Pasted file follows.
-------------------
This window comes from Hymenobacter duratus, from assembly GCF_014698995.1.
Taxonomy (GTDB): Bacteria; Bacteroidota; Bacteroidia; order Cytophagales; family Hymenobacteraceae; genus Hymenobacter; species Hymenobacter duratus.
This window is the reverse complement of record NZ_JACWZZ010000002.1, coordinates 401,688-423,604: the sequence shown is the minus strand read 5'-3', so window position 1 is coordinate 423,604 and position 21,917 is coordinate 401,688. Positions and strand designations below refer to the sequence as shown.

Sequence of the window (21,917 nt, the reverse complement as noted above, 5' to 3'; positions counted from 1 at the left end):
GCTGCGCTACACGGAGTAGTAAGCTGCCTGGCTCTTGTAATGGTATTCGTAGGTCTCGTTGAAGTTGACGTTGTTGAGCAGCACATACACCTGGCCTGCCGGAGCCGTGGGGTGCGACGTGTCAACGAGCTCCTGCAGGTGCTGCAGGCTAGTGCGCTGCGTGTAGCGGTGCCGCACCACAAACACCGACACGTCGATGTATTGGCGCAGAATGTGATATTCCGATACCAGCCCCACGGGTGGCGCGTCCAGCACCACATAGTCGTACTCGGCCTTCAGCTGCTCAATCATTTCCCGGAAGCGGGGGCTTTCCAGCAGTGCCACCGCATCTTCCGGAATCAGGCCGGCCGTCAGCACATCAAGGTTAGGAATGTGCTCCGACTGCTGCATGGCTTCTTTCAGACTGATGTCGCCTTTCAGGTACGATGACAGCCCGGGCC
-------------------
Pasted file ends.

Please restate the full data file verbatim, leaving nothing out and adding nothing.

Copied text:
This window comes from Hymenobacter duratus, from assembly GCF_014698995.1.
Taxonomy (GTDB): Bacteria; Bacteroidota; Bacteroidia; order Cytophagales; family Hymenobacteraceae; genus Hymenobacter; species Hymenobacter duratus.
This window is the reverse complement of record NZ_JACWZZ010000002.1, coordinates 401,688-423,604: the sequence shown is the minus strand read 5'-3', so window position 1 is coordinate 423,604 and position 21,917 is coordinate 401,688. Positions and strand designations below refer to the sequence as shown.

Sequence of the window (21,917 nt, the reverse complement as noted above, 5' to 3'; positions counted from 1 at the left end):
GCTGCGCTACACGGAGTAGTAAGCTGCCTGGCTCTTGTAATGGTATTCGTAGGTCTCGTTGAAGTTGACGTTGTTGAGCAGCACATACACCTGGCCTGCCGGAGCCGTGGGGTGCGACGTGTCAACGAGCTCCTGCAGGTGCTGCAGGCTAGTGCGCTGCGTGTAGCGGTGCCGCACCACAAACACCGACACGTCGATGTATTGGCGCAGAATGTGATATTCCGATACCAGCCCCACGGGTGGCGCGTCCAGCACCACATAGTCGTACTCGGCCTTCAGCTGCTCAATCATTTCCCGGAAGCGGGGGCTTTCCAGCAGTGCCACCGCATCTTCCGGAATCAGGCCGGCCGTCAGCACATCAAGGTTAGGAATGTGCTCCGACTGCTGCATGGCTTCTTTCAGACTGATGTCGCCTTTCAGGTACGATGACAGCCCGGGCC